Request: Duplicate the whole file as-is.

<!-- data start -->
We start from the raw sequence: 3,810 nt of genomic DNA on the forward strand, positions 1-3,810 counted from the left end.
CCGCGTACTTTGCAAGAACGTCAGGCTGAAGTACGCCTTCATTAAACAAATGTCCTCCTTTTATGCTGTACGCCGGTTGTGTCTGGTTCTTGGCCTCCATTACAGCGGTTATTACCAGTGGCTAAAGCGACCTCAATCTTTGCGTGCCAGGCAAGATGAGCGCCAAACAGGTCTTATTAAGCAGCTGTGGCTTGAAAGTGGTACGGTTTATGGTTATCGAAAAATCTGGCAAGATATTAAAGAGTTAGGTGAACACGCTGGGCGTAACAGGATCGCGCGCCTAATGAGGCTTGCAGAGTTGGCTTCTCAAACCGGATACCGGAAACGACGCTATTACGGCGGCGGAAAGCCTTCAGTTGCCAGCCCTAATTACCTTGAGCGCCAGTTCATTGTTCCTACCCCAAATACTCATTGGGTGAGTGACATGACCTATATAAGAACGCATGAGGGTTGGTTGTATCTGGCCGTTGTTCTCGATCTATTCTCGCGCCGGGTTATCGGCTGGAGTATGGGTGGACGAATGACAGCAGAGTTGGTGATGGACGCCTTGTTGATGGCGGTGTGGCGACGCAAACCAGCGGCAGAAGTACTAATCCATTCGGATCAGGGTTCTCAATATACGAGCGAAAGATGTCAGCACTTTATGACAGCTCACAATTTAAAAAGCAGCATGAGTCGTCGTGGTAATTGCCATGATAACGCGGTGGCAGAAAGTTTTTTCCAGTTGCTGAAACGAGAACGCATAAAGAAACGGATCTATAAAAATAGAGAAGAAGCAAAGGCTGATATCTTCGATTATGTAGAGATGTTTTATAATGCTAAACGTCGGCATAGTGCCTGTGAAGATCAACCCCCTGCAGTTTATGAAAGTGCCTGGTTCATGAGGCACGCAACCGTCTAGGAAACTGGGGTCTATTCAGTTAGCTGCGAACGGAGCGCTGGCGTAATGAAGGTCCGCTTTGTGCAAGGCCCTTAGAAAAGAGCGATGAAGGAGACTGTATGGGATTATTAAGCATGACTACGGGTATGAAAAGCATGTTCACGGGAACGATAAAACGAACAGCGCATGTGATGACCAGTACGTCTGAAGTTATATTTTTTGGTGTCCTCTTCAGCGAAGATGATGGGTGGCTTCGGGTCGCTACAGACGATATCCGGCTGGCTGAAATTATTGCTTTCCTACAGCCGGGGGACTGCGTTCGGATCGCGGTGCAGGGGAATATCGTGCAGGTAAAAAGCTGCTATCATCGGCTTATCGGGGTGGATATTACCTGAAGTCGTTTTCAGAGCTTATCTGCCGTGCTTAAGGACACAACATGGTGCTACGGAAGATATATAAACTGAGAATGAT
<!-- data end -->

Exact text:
We start from the raw sequence: 3,810 nt of genomic DNA on the forward strand, positions 1-3,810 counted from the left end.
CCGCGTACTTTGCAAGAACGTCAGGCTGAAGTACGCCTTCATTAAACAAATGTCCTCCTTTTATGCTGTACGCCGGTTGTGTCTGGTTCTTGGCCTCCATTACAGCGGTTATTACCAGTGGCTAAAGCGACCTCAATCTTTGCGTGCCAGGCAAGATGAGCGCCAAACAGGTCTTATTAAGCAGCTGTGGCTTGAAAGTGGTACGGTTTATGGTTATCGAAAAATCTGGCAAGATATTAAAGAGTTAGGTGAACACGCTGGGCGTAACAGGATCGCGCGCCTAATGAGGCTTGCAGAGTTGGCTTCTCAAACCGGATACCGGAAACGACGCTATTACGGCGGCGGAAAGCCTTCAGTTGCCAGCCCTAATTACCTTGAGCGCCAGTTCATTGTTCCTACCCCAAATACTCATTGGGTGAGTGACATGACCTATATAAGAACGCATGAGGGTTGGTTGTATCTGGCCGTTGTTCTCGATCTATTCTCGCGCCGGGTTATCGGCTGGAGTATGGGTGGACGAATGACAGCAGAGTTGGTGATGGACGCCTTGTTGATGGCGGTGTGGCGACGCAAACCAGCGGCAGAAGTACTAATCCATTCGGATCAGGGTTCTCAATATACGAGCGAAAGATGTCAGCACTTTATGACAGCTCACAATTTAAAAAGCAGCATGAGTCGTCGTGGTAATTGCCATGATAACGCGGTGGCAGAAAGTTTTTTCCAGTTGCTGAAACGAGAACGCATAAAGAAACGGATCTATAAAAATAGAGAAGAAGCAAAGGCTGATATCTTCGATTATGTAGAGATGTTTTATAATGCTAAACGTCGGCATAGTGCCTGTGAAGATCAACCCCCTGCAGTTTATGAAAGTGCCTGGTTCATGAGGCACGCAACCGTCTAGGAAACTGGGGTCTATTCAGTTAGCTGCGAACGGAGCGCTGGCGTAATGAAGGTCCGCTTTGTGCAAGGCCCTTAGAAAAGAGCGATGAAGGAGACTGTATGGGATTATTAAGCATGACTACGGGTATGAAAAGCATGTTCACGGGAACGATAAAACGAACAGCGCATGTGATGACCAGTACGTCTGAAGTTATATTTTTTGGTGTCCTCTTCAGCGAAGATGATGGGTGGCTTCGGGTCGCTACAGACGATATCCGGCTGGCTGAAATTATTGCTTTCCTACAGCCGGGGGACTGCGTTCGGATCGCGGTGCAGGGGAATATCGTGCAGGTAAAAAGCTGCTATCATCGGCTTATCGGGGTGGATATTACCTGAAGTCGTTTTCAGAGCTTATCTGCCGTGCTTAAGGACACAACATGGTGCTACGGAAGATATATAAACTGAGAATGAT